… and ends up getting a job at the theatre as a result. The theatre owner is so impressed, he offers Rajju the position of leading male star. Deepu, coming in to see what it’s all about, also gets offered a position, and thus both friends find themselves in well-paying jobs (the way this theatre owner hands out jobs so summarily, I wonder how he’s able to keep the place afloat).
Things happen very quickly now. Chitra and Rajju, in between rehearsing for a play (of which we only get to see one brief scene of rehearsing a dialogue, nothing more) bicker. And, obviously (this was coming) fall in love.
Meanwhile Deepu too has fallen in love with Chitra, and comes to pay her a daily visit. He comes up the stairs, and as luck would have it, just as he leaves, Rajju comes up by the lift. This happens several times, neither man realizing that his friend is also visiting Chitra.
And Chitra, rather obtuse, cannot tell that Deepu is wooing her.
This doesn’t last long. One day Deepu, going to Chitra’s home, sees Rajju going into the building where she lives; Deepu surreptitiously follows, and peeks in to find Chitra and Rajju in a loving embrace, cooing loving words at each other. His heart is broken, but Deepu quietly slinks away, and decides to keep his aborted love a secret from his best friend and the woman both of them love.
Chitra is keen to leave the theatre. After all, as she tells Rajju; once they’re married, she would like to devote herself to home and hearth, not be working. Rajju is alarmed. She mustn’t give up her job—and no, he isn’t being a feminist; he basically tells her that he doesn’t want to get married anytime soon. There’s no hurry, is there? Chitra is disappointed, but she swallows her disappointment.
Soon after, Rajju gets some very surprising news. His great-grandfather, who was a very wealthy man, has died, having willed all his substantial wealth to Rajju. Rajju is delighted, and quickly packs, readying to go and take possession of his bequest. He’s so excited, he doesn’t even think of going to Chitra and letting her know of this news. It’s Deepu who, coming in and discovering Rajju about to leave, persuades Rajju to at least meet Chitra and let her know he’s going.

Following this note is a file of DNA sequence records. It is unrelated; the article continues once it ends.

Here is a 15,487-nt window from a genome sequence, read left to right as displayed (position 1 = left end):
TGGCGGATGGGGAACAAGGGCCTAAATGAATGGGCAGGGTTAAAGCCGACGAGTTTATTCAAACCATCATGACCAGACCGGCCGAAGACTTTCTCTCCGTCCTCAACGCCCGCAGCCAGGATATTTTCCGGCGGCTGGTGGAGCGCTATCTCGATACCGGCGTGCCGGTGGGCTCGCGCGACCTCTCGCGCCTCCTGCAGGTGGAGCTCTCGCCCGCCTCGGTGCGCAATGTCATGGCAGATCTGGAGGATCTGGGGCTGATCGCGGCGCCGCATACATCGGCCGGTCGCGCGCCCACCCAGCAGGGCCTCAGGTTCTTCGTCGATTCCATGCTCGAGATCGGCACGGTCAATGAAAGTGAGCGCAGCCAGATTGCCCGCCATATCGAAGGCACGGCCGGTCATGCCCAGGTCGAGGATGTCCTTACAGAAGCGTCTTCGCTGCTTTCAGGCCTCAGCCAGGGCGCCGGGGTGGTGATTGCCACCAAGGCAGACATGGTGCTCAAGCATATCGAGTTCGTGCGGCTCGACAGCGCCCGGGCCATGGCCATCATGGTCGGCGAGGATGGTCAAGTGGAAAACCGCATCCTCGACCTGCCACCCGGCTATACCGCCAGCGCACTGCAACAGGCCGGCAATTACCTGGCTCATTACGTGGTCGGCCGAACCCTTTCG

So Rajju does go to Chitra’s home, but Chitra is out, and he ends up having to write her a note. That done, Rajju takes the train to the town where his inheritance awaits him.
Little does Rajju know that his inheriting all that wealth rankles with someone. Kanwar Pratap Bahadur (Raj Mehra) had been a good friend of Rajju’s great-grandfather for many years, and had been hoping to inherit all that wealth. He’s very disgruntled about the shabby way in which this outsider Rajju has pulled the rug out from under his feet, and makes no bones cribbing about it to his man Friday, Chhajju (Randhir).
One look at Rajju, however, and the wheels start turning in Kanwar Pratap Bahadur’s head. This situation may be turned around to his advantage.
And this is how, when Rajju goes to the haveli that has been bequeathed to him, Kanwar Pratap Bahadur’s daughter Rama (Kuldeep Kaur) greets him. And, within minutes, Rajju, all thoughts of Chitra gone out of the window, is trailing around behind Rama like a devoted puppy.
What I liked about this film:
SD Burman’s music, to Rajinder Krishan’s lyrics. My favourite songs here were the peppy Ek alhad-balhad chhori and Bas chupke hi chupke se pyaar ho gaya, the funny Naye zamaane ki mohabbat niraali, and the melodious Jaa dekh liya tera pyaar, though—this being SDB, one of my favourite composers—none of the songs is bad.
And, Rehman, who looks very handsome indeed. One wonders, if he had been able to stop the way he spread, if he mightn’t have had a rather different career, perhaps a longer stint as leading man? But then, we might not have seen the brilliant and diverse characters he brought to life over the years.
What I didn’t like:
The iffy (but by no means unusual, for Hindi cinema) treatment of Rajju’s ‘straying’, and its effect on those around him. Neither Chitra nor Deepu feel that Rajju is to blame for abandoning Chitra and wanting to marry Rama instead. No; the fault is Rama’s; she has lured poor Rajju, and so Rama must be punished. As if Rajju is some babe in arms, easily taken away by whichever woman takes a fancy to him (or to his wealth). Never mind that Rajju was anyway none too inclined to marry Chitra in a hurry, and didn’t even seem to really bother about her enough to tell her he was leaving town—it needed Deepu’s pleas for him to do that. And then, when faced with Rama, Rajju is obviously smitten from the word go.
Yet. No blame attaches to him. Chitra wants him back, and Deepu is hell-bent on getting him back for Chitra, because he only wants Chitra’s happiness. But how happy will Chitra really be, I wonder? What if, once they’re married, Rajju again goes off after some other woman? This man doesn’t strike me at all as trustworthy.
So, no: not a great film. But worth watching for the music.